The rise of the so-called Islamic State, variously known as ISIS or ISIL, dominated headlines in 2014 as a self-proclaimed caliphate sowed death and destruction across Iraq and Syria. For some, the group confirmed their worst fears about Muslim extremists, bent on killing religious minorities and subjugating women in a quest for domination that included leveling villages and beheading hostages.
The terror wrought by the Islamic State reflected a sense of turbulence that upended international news in 2014. But it was not the only source of unrest. The Ebola virus in west Africa put the world on edge, and a bloody war between Israelis and Palestinians in Gaza, kidnapped schoolgirls in Nigeria and the slaughter of more than 100 children at a military school in Pakistan added to the mix.
At home, America wrestled with police brutality as grand juries declined to prosecute officers in the deaths of unarmed black men in Ferguson, Mo., and New York City. From botched prison executions to a stream of desperate migrant children flooding America’s southern border, things felt troubled, disorienting, always on the verge of breaking apart.
Religion played a large role in those stories, and in other major headlines from 2014:
Corporations are not people — no matter what five Supreme Court justices and a failed presidential candidate may say.
I take that position on the basis of my religious faith, the very test that the justices applied in Burwell v. Hobby Lobby.
My tradition tells me to ask essential questions.
So here is where I start: May a golem be counted in a minyan? A minyan is a quorum required for certain Jewish prayers, and a golem is a mythological creature created from clay and animated by a sacred incantation.
The golem’s “sculptor” controls its actions; it has no real will of its own.
When the Supreme Court on Monday issued a split decision narrowly backing the right of for-profit corporations to deny contraception coverage to their employees for religious reasons, many assumed that faith-based nonprofits would have it easy when their own cases eventually reach the high court.
“The death knell is sounding for the HHS mandate,” said Lori Windham, an attorney at the Becket Fund for Religious Liberty, which is representing the Little Sisters of the Poor, an order of nuns, as well as other religious groups that object to the Health and Human Services Department policy requiring birth control coverage.
Windham noted that in two rulings by lower courts on Monday, several of Becket’s faith-based clients received last-minute relief to shield them from complying with the mandate, which takes effect today.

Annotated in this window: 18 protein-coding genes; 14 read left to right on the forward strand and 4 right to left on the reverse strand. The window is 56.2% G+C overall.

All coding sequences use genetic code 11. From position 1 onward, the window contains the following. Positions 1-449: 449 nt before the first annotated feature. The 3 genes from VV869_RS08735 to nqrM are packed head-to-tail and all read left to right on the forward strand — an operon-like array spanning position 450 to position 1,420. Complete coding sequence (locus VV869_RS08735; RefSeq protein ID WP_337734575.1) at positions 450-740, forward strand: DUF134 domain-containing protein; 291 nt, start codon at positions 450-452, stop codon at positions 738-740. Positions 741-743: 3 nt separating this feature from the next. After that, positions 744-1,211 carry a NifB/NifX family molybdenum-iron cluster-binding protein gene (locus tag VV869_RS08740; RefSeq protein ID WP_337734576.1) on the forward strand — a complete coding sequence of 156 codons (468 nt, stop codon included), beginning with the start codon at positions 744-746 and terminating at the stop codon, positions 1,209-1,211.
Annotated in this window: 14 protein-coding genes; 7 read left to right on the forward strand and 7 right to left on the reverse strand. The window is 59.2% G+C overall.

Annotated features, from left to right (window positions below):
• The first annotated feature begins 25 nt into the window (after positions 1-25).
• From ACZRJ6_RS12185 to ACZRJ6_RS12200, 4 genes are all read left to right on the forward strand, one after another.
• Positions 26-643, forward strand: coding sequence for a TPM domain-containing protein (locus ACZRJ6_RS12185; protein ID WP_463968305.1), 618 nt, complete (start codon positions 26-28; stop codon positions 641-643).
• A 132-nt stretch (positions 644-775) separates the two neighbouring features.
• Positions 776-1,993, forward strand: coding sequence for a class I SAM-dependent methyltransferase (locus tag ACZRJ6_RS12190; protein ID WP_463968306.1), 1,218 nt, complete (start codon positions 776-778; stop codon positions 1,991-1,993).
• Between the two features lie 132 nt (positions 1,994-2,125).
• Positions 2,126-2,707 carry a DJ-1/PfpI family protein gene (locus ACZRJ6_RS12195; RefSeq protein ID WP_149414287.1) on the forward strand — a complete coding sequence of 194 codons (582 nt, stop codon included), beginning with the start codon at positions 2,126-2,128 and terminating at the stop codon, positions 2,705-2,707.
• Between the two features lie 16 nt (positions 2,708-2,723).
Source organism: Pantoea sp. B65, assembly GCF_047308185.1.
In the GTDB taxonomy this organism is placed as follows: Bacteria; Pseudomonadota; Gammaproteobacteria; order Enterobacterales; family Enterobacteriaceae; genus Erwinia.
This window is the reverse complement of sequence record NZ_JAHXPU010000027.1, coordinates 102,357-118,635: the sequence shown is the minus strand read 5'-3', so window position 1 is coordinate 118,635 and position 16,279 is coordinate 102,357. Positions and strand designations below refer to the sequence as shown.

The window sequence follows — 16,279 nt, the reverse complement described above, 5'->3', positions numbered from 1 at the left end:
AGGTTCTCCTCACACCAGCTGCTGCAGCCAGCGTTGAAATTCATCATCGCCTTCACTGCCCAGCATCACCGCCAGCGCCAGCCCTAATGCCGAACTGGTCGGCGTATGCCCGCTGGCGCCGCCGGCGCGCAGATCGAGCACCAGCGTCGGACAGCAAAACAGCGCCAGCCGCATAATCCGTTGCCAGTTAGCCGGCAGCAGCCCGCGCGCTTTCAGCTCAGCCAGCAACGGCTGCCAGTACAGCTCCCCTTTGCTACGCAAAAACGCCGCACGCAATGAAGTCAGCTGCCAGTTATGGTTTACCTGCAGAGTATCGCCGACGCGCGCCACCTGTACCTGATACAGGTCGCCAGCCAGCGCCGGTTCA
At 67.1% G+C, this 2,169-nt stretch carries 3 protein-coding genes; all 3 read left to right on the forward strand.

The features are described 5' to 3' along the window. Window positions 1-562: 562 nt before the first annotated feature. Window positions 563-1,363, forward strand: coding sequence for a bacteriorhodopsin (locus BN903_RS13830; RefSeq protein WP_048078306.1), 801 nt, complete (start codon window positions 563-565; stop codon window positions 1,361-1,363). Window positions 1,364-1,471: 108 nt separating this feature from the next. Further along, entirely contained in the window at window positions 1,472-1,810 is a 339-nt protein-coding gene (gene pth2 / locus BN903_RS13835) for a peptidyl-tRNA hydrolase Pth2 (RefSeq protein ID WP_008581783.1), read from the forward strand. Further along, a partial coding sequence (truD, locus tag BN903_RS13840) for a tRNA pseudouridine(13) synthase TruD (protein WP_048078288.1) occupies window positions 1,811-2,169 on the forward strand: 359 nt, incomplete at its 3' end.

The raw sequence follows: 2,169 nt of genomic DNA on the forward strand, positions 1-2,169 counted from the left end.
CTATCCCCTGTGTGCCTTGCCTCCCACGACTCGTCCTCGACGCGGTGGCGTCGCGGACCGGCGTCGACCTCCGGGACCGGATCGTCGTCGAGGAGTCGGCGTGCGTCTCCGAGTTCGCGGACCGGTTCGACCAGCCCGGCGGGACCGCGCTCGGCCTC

For years, opponents of the Islamic Center of Murfreesboro vowed to take their legal fight to shut down the mosque all the way to the U.S. Supreme Court.
That fight ended Monday, when the nation’s highest court declined to hear their case.
The four-year conflict over construction of the mosque, which opened in 2012, brought national attention to this Bible Belt city of 112,000 about 30 miles south of Nashville.
Hundreds marched in protest after Rutherford County officials approved plans for the mosque in 2010. Televangelist Pat Robertson labeled the Islamic center a “mega mosque” and claimed Muslims were taking over Murfreesboro. An arsonist set fire to construction equipment on the building site.
Mosque opponents eventually filed a suit against Rutherford County, seeking to block construction of the worship space.
On Monday, the U.S. Supreme Court ruled that a city, town, or county could open its regular meetings with a sectarian (that is, Christian) prayer without violating the First Amendment’s Establishment Clause. Not unexpectedly, the much-anticipated Town of Greece v. Galloway decision split the court 5-4. It is, for that and other reasons, a less than satisfying decision.
Yet another Pledge of Allegiance lawsuit has been filed, this time with New Jersey humanists challenging the requirement that each school day begin with recitation of the pledge describing the United States as one nation, “under God.”
This case joins a bevy of previous cases that have wended their way through the courts, costing school districts and states millions of taxpayer dollars and contributing to bitter disputes across the country. To date, the Supreme Court has studiously avoided ruling on such cases, but if this continues, eventually, the court will be required to join the fray.
I am always sorry to see these cases: On the one hand, I am sympathetic with the students and parents who do not want their children indoctrinated in religion by a government, even with a very general declaration of the existence of God. (And I am always disappointed that so many people who vehemently insist that government is incompetent want government to lead prayer.)
The U.S. Supreme Court will soon rule on the constitutionality of prayer at public meetings. But a new survey finds U.S. voters clearly favor prayer – as long the public prayer is generic and not specifically Christian.
A Jew and an atheist brought suit in Greece, N.Y., saying the Christian prayers excluded many citizens and violated the Constitution, which bans government establishment of religion. Even when the town began inviting non-Christians to give invocations, the “establishment” issue remained a question.